ERIC Number: ED329930
Record Type: RIE
Publication Date: 1991-Mar
Reference Count: N/A
Teacher Behaviors during Reading Instruction in Australian and American Classrooms. Literacy Research Report No. 3.
Berglund, Roberta L.; And Others
This study examined, through classroom observations and teacher surveys, the instructional beliefs and practices in reading of second- and third-grade teachers in selected schools in the United States and Australia. Australian participants consisted of 16 second-grade and 11 third-grade teachers in New South Wales; American participants were 17 second-grade and 20 third-grade teachers in Wisconsin. Results were compared to those obtained in a similar study conducted in the mid-1970s to determine whether changes had occurred which might document a shift in reading instruction to reflect a more child-centered perspective where children are actively engaged in the reading process. The data indicate that changes have occurred in both countries regarding the types of questions posed during reading instruction and the amount of praise used. Non-functional student behavior appeared to be reduced as compared to the earlier study. Teacher orientations toward control versus autonomy appear to be related to their degree of acceptance of whole language philosophy. The teacher behaviors observed in both countries reflect rather conventional reading practices with the teachers serving as information-givers rather than collaborators and facilitators during reading instruction. (Eleven tables of data are included and 28 references are attached.) (Author/SR)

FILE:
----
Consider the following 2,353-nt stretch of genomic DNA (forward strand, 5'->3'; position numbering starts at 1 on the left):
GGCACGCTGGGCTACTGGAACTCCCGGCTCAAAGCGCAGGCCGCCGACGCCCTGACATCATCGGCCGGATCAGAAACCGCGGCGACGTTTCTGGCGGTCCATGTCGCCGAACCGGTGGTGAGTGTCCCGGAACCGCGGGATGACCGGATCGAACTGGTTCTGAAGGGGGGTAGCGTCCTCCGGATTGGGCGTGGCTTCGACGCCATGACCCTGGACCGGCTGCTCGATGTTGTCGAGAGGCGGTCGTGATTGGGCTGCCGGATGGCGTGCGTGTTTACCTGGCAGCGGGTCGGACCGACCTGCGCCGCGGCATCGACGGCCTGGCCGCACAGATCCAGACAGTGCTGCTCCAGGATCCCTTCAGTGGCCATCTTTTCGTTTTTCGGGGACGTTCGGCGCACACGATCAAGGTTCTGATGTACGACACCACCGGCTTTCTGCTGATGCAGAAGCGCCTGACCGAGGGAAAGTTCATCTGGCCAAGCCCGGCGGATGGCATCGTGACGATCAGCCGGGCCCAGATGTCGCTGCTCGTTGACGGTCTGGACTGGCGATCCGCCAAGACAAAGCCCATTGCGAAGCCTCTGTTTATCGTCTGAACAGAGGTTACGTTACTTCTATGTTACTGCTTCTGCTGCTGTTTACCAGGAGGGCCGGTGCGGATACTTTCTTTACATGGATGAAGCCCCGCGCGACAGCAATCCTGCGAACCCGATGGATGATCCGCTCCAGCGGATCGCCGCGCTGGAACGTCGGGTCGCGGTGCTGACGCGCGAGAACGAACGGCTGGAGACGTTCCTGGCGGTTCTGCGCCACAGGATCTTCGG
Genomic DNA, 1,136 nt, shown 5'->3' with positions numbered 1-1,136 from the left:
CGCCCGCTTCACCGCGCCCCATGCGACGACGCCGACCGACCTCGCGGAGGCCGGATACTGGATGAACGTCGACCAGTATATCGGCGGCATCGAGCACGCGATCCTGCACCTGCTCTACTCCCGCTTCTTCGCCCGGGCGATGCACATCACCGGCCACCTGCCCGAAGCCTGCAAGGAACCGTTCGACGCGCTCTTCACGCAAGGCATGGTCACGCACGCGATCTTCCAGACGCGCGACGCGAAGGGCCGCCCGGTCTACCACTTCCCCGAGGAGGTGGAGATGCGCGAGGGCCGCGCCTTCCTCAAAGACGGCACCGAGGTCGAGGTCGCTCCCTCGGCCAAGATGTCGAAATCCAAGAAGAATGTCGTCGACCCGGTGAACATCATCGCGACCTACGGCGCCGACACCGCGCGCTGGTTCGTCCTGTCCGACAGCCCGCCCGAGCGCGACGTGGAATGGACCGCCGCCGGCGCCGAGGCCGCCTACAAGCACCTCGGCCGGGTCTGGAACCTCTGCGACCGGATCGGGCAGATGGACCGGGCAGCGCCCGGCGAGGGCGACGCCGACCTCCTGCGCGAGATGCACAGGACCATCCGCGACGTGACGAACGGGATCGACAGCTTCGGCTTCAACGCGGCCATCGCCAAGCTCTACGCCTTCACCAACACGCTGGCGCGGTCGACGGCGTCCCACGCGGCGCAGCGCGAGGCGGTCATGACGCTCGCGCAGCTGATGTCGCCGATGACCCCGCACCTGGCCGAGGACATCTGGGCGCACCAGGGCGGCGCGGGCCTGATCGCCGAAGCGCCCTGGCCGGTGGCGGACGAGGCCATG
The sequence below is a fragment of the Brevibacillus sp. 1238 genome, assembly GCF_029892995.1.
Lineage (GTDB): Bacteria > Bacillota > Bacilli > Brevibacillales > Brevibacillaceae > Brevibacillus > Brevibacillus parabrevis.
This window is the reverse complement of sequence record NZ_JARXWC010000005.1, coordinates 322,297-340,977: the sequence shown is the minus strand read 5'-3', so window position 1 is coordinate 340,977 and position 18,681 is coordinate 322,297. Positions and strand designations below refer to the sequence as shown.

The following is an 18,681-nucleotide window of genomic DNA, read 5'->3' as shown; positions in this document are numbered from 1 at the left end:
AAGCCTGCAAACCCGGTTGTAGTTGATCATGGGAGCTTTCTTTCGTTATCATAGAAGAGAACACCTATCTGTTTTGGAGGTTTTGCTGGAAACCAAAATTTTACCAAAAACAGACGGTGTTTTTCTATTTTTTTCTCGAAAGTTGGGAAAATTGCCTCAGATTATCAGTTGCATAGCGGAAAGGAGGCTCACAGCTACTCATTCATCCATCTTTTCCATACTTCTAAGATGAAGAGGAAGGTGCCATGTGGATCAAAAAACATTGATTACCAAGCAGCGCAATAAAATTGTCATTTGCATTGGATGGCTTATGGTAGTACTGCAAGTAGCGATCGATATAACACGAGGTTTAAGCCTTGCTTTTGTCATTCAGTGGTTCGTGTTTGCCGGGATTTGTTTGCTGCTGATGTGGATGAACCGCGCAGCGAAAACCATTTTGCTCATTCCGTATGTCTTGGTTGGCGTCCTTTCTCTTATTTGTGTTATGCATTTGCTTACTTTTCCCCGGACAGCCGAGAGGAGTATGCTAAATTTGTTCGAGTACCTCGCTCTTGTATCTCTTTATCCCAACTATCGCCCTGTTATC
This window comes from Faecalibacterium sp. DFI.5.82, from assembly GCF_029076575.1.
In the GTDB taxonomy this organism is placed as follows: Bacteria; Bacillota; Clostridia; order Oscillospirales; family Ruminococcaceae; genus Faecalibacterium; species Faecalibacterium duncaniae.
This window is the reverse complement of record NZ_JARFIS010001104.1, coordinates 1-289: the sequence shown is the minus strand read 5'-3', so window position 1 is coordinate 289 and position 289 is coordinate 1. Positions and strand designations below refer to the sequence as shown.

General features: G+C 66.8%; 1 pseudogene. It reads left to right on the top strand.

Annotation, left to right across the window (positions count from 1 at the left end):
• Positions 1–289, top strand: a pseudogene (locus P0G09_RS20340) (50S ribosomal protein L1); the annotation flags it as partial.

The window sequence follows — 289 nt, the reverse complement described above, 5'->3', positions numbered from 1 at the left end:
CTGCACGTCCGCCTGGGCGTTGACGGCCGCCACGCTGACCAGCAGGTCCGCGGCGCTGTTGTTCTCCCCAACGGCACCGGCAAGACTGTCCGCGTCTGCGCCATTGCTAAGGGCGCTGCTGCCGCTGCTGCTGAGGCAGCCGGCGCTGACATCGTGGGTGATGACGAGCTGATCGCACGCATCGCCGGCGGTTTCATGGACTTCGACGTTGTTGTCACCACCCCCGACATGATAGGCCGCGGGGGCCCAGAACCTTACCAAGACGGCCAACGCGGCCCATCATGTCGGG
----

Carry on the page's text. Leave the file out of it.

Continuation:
Publication Type: Reports - Research
Education Level: N/A
Authoring Institution: Northern Illinois Univ., DeKalb. Curriculum and Instruction Reading Clinic.
Identifiers: Australia; United States
Note: Table 1 has very small print and may not reproduce legibly.